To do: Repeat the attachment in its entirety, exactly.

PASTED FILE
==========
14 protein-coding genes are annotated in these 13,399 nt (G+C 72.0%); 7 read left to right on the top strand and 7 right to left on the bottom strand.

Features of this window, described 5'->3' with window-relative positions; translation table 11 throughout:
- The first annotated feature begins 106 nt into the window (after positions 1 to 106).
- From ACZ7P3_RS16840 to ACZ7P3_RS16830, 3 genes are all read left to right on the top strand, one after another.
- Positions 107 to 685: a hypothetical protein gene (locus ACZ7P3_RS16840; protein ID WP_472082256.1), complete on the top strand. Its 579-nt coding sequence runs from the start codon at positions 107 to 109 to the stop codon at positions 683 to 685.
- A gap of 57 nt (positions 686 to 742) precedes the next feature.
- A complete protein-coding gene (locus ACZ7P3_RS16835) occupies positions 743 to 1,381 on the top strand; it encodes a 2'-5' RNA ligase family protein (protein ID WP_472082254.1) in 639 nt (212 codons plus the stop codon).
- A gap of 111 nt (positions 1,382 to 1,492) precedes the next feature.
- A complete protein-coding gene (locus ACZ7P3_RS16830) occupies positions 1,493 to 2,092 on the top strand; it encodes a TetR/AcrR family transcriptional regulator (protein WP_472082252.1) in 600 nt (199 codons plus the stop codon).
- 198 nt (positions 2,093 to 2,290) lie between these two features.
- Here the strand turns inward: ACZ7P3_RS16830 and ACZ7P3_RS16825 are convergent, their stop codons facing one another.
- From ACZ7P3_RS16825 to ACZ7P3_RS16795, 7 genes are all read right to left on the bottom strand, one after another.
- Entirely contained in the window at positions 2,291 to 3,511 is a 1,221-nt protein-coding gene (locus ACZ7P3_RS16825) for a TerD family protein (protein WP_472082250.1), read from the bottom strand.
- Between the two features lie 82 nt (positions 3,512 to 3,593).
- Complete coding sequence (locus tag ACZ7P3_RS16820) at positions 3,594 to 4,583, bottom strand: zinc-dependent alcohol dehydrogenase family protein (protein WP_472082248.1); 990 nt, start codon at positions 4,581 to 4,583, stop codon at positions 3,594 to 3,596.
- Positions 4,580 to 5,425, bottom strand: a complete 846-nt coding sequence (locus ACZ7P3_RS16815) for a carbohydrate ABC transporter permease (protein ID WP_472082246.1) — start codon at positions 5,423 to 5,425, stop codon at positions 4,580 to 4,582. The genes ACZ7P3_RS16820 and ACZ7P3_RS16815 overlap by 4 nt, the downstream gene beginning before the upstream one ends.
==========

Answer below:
14 protein-coding genes are annotated in these 13,399 nt (G+C 72.0%); 7 read left to right on the top strand and 7 right to left on the bottom strand.

Features of this window, described 5'->3' with window-relative positions; translation table 11 throughout:
- The first annotated feature begins 106 nt into the window (after positions 1 to 106).
- From ACZ7P3_RS16840 to ACZ7P3_RS16830, 3 genes are all read left to right on the top strand, one after another.
- Positions 107 to 685: a hypothetical protein gene (locus ACZ7P3_RS16840; protein ID WP_472082256.1), complete on the top strand. Its 579-nt coding sequence runs from the start codon at positions 107 to 109 to the stop codon at positions 683 to 685.
- A gap of 57 nt (positions 686 to 742) precedes the next feature.
- A complete protein-coding gene (locus ACZ7P3_RS16835) occupies positions 743 to 1,381 on the top strand; it encodes a 2'-5' RNA ligase family protein (protein ID WP_472082254.1) in 639 nt (212 codons plus the stop codon).
- A gap of 111 nt (positions 1,382 to 1,492) precedes the next feature.
- A complete protein-coding gene (locus ACZ7P3_RS16830) occupies positions 1,493 to 2,092 on the top strand; it encodes a TetR/AcrR family transcriptional regulator (protein WP_472082252.1) in 600 nt (199 codons plus the stop codon).
- 198 nt (positions 2,093 to 2,290) lie between these two features.
- Here the strand turns inward: ACZ7P3_RS16830 and ACZ7P3_RS16825 are convergent, their stop codons facing one another.
- From ACZ7P3_RS16825 to ACZ7P3_RS16795, 7 genes are all read right to left on the bottom strand, one after another.
- Entirely contained in the window at positions 2,291 to 3,511 is a 1,221-nt protein-coding gene (locus ACZ7P3_RS16825) for a TerD family protein (protein WP_472082250.1), read from the bottom strand.
- Between the two features lie 82 nt (positions 3,512 to 3,593).
- Complete coding sequence (locus tag ACZ7P3_RS16820) at positions 3,594 to 4,583, bottom strand: zinc-dependent alcohol dehydrogenase family protein (protein WP_472082248.1); 990 nt, start codon at positions 4,581 to 4,583, stop codon at positions 3,594 to 3,596.
- Positions 4,580 to 5,425, bottom strand: a complete 846-nt coding sequence (locus ACZ7P3_RS16815) for a carbohydrate ABC transporter permease (protein ID WP_472082246.1) — start codon at positions 5,423 to 5,425, stop codon at positions 4,580 to 4,582. The genes ACZ7P3_RS16820 and ACZ7P3_RS16815 overlap by 4 nt, the downstream gene beginning before the upstream one ends.